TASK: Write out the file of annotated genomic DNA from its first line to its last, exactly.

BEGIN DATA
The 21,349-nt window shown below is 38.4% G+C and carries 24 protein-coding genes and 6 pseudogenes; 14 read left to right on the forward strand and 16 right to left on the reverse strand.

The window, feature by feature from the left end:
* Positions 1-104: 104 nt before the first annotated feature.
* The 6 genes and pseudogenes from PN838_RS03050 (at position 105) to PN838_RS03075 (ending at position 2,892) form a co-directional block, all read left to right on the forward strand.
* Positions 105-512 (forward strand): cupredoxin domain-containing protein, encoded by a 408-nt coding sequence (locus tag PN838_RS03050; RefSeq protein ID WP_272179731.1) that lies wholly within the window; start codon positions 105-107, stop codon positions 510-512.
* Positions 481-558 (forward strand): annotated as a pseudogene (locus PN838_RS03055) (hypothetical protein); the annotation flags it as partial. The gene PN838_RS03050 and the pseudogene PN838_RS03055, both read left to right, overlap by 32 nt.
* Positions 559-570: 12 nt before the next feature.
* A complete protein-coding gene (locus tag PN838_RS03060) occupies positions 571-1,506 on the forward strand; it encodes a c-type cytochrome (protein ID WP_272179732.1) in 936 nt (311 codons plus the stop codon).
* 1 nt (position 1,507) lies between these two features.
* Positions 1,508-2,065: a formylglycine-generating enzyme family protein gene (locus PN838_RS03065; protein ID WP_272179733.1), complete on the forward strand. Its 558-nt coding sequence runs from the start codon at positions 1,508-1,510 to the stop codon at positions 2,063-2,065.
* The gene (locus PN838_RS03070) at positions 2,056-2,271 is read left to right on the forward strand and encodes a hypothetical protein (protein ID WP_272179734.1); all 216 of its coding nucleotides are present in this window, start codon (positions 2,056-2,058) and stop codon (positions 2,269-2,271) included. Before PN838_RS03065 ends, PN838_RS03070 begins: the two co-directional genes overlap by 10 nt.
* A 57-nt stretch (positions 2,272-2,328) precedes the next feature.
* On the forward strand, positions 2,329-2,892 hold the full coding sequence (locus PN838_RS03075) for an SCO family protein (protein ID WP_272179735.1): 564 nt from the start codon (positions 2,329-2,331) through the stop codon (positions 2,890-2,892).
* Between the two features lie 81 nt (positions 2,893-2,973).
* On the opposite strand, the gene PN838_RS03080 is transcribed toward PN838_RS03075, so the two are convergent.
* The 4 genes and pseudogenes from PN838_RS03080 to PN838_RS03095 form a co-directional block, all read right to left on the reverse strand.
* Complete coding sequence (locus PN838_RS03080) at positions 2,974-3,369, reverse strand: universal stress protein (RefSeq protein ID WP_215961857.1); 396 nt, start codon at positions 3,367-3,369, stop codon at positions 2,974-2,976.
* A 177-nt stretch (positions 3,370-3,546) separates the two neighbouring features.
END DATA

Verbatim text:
The 21,349-nt window shown below is 38.4% G+C and carries 24 protein-coding genes and 6 pseudogenes; 14 read left to right on the forward strand and 16 right to left on the reverse strand.

The window, feature by feature from the left end:
* Positions 1-104: 104 nt before the first annotated feature.
* The 6 genes and pseudogenes from PN838_RS03050 (at position 105) to PN838_RS03075 (ending at position 2,892) form a co-directional block, all read left to right on the forward strand.
* Positions 105-512 (forward strand): cupredoxin domain-containing protein, encoded by a 408-nt coding sequence (locus tag PN838_RS03050; RefSeq protein ID WP_272179731.1) that lies wholly within the window; start codon positions 105-107, stop codon positions 510-512.
* Positions 481-558 (forward strand): annotated as a pseudogene (locus PN838_RS03055) (hypothetical protein); the annotation flags it as partial. The gene PN838_RS03050 and the pseudogene PN838_RS03055, both read left to right, overlap by 32 nt.
* Positions 559-570: 12 nt before the next feature.
* A complete protein-coding gene (locus tag PN838_RS03060) occupies positions 571-1,506 on the forward strand; it encodes a c-type cytochrome (protein ID WP_272179732.1) in 936 nt (311 codons plus the stop codon).
* 1 nt (position 1,507) lies between these two features.
* Positions 1,508-2,065: a formylglycine-generating enzyme family protein gene (locus PN838_RS03065; protein ID WP_272179733.1), complete on the forward strand. Its 558-nt coding sequence runs from the start codon at positions 1,508-1,510 to the stop codon at positions 2,063-2,065.
* The gene (locus PN838_RS03070) at positions 2,056-2,271 is read left to right on the forward strand and encodes a hypothetical protein (protein ID WP_272179734.1); all 216 of its coding nucleotides are present in this window, start codon (positions 2,056-2,058) and stop codon (positions 2,269-2,271) included. Before PN838_RS03065 ends, PN838_RS03070 begins: the two co-directional genes overlap by 10 nt.
* A 57-nt stretch (positions 2,272-2,328) precedes the next feature.
* On the forward strand, positions 2,329-2,892 hold the full coding sequence (locus PN838_RS03075) for an SCO family protein (protein ID WP_272179735.1): 564 nt from the start codon (positions 2,329-2,331) through the stop codon (positions 2,890-2,892).
* Between the two features lie 81 nt (positions 2,893-2,973).
* On the opposite strand, the gene PN838_RS03080 is transcribed toward PN838_RS03075, so the two are convergent.
* The 4 genes and pseudogenes from PN838_RS03080 to PN838_RS03095 form a co-directional block, all read right to left on the reverse strand.
* Complete coding sequence (locus PN838_RS03080) at positions 2,974-3,369, reverse strand: universal stress protein (RefSeq protein ID WP_215961857.1); 396 nt, start codon at positions 3,367-3,369, stop codon at positions 2,974-2,976.
* A 177-nt stretch (positions 3,370-3,546) separates the two neighbouring features.